A warm spring day is a perfect opportunity to get some chores done outside in your yard. This usually involves having a bit of cleaning after the winter months, and of course taking care of your lawn.
To get the best lawn you can for summer now is the best time to both mow and fertilize the grass.
What step should come first? Keep reading to find out how to fertilize and mow your lawn so that it’s picture-perfect for future summer garden parties.
Mowing And Fertilizing – What Comes First
You can fertilize your lawn and cut the grass on the same day with no issue, but you should always make sure to fertilize the grass AFTER you have cut it, not before.
Fertilizers that come in a granular form will dry up much more slowly than liquid ones. No matter which type you use though, applying fertilizer a few days after you mow the grass will help it to comply and absorb into the soil and grass.
You can add it a few hours after mowing to get everything done on the same day, but waiting a few days gives you the best results.
In most cases, fertilization of the grass is most beneficial when applied in the early stages of spring, late summer, or early autumn.
Fertilizing the lawn first and then mowing it won’t make your lawn dry up and die or anything like that, it just makes the fertilizer much less effective.
How To Use Fertilizer
Follow these 6 easy steps to make the most out of your fertilizer when spreading it on your lawn.
1. Check The Weather
If it’s going to rain in the next few days, then it’s best to wait until this passes before starting as the rain would wash away the fertilizer.
2. Clean The Lawn
Gather up any debris, including branches or leaves that may be found in the yard. Remove any obstacles, including garden ornaments, outdoor furniture, and yard decor.
3. Cut The Grass
Before you do this, the grass must be completely dry. Wet grass can make cutting it a lot harder, especially if it’s very long and overgrown.
Insects, snakes, mice, and voles are also more likely to enter an area with long grass, so be sure to keep an eye out for these little critters.
You should aim to cut the grass to a length of between two and three inches, depending on what kind of lawn mower you have and its various settings.
When grass is cut shorter, it is more susceptible to damage from drought, heat, and weed invasion, but with the right fertilizer, all of this can be prevented.
If you’ve cut your grass and there are a lot of loose clippings clumped together all over the lawn, then the fertilizer won’t be able to penetrate the soil.
To get these bits up, either rake your lawn or use an attachment on your mower to gather up these clumps.
4. Aerating The Soil – Optional
When the grass is actively growing, which is often in the spring or early fall, aerating the soil will help to further open up the ground for accepting fertilizing.
This is because aeration helps to break up compacted soil, so the fertilizer can soak through easier. To make this princess quicker, use a spike aerator or a plug.
How long you should aerate your soil will be based on many factors, including the usage of manual aerating tools or an attachment for a riding mower, as well as the size of your yard.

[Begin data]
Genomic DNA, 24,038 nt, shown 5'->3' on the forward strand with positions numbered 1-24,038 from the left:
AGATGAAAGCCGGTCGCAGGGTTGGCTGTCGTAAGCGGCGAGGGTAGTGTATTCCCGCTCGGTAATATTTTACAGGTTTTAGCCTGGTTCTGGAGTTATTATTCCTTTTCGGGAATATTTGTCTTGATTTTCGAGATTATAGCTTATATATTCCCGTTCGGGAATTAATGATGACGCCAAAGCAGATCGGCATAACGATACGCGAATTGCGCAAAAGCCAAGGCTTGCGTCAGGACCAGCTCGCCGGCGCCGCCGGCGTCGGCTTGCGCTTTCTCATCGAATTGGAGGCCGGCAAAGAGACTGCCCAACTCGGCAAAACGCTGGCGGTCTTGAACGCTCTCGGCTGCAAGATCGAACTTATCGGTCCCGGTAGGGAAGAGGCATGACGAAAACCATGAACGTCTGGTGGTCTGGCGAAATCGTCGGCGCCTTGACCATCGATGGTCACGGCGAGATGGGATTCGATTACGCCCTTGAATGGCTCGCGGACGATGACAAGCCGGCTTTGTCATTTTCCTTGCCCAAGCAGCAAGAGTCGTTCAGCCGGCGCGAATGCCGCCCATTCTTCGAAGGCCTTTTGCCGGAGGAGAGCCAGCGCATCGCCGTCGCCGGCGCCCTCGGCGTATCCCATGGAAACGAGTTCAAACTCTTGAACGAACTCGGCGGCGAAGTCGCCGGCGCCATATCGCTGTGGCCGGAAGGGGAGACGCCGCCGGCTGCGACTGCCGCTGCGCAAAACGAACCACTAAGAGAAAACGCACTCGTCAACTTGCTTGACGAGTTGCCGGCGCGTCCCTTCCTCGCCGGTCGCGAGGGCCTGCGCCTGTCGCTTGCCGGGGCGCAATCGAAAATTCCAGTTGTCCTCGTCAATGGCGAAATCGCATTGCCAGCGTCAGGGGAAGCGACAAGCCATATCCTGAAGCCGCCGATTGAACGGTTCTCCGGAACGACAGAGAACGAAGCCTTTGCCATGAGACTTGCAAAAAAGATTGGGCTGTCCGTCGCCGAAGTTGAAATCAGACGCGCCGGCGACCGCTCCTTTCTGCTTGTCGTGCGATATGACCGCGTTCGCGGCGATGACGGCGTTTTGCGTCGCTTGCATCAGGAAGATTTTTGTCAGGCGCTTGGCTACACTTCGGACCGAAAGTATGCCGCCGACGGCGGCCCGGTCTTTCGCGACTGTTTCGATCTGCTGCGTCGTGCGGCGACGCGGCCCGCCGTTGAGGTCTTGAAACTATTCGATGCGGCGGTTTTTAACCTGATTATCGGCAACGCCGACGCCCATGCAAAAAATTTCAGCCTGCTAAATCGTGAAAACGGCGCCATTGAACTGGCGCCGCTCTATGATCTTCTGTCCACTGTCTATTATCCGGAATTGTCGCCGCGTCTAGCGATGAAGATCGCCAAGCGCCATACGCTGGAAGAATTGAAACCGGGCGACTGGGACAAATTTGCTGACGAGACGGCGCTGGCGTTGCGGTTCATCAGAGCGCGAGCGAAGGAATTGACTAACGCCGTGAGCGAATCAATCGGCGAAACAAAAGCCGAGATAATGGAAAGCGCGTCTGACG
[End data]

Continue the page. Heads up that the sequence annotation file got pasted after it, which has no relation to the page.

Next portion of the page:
You can give the grass several days’ worth of watering before beginning this step to help the process as well. The soil can be made more porous and better able to take in nutrients if it’s a tiny bit damp.
5. Apply Fertilizer To The Lawn
The use of fertilizer encourages rapid and healthy growth in the grass, which in turn makes the grass stronger and the lawn more resistant to the growth of weeds.
Heavy rainfall is absorbed by healthy grassroots, which helps to keep lawn areas from becoming flooded.
Make sure the fertilizer you choose has been approved for use on grass. There are many different combinations of nitrogen (N), phosphorus (P), and potassium (K) that can be found in fertilizers.
The grass might be “burned” if there is an excessive amount of nitrogen in particular, which will kill the lawn and stop growth.
6. Wait For A Few Days Then Mow Again
Always make sure to follow the instructions on the fertilizer’s package, especially about how long it needs to dry. In most cases, this takes anywhere from a few hours to two days.
It takes some time for the nitrogen, phosphorus, and potassium in the fertilizer to work their way down into the soil and be absorbed by the grassroots.
If you cut your grass too soon, this process will stop, but you shouldn’t wait more than a week or the grass will get too long.
If you want to cut the grass and fertilize the lawn on the same day, you should always cut the grass first. This will make sure that the grass is able to completely absorb and hold the nutrients that are provided by the fertilizer.
You should get the lawn ready in advance by checking the forecast to make sure it will be dry, removing any debris from the lawn, mowing the grass, and then sweeping up the grass cuttings.
The condition of the grass will then be ideal for receiving and absorbing the nutrients that are provided by fertilizer.
To reduce nitrogen burn and promote absorption, liquid or granular forms of fertilizer are typically applied along with water, but always follow the instructions on your particular fertilizer.
It’s strongly suggested that you wait at least 24 hours before mowing the lawn again.
Lawns that have been fertilized will have fewer weeds, insects, and small rodents than lawns that have not been fertilized, which is one of the main benefits of doing this. Grass will also grow stronger and greener thanks to the fertilizer.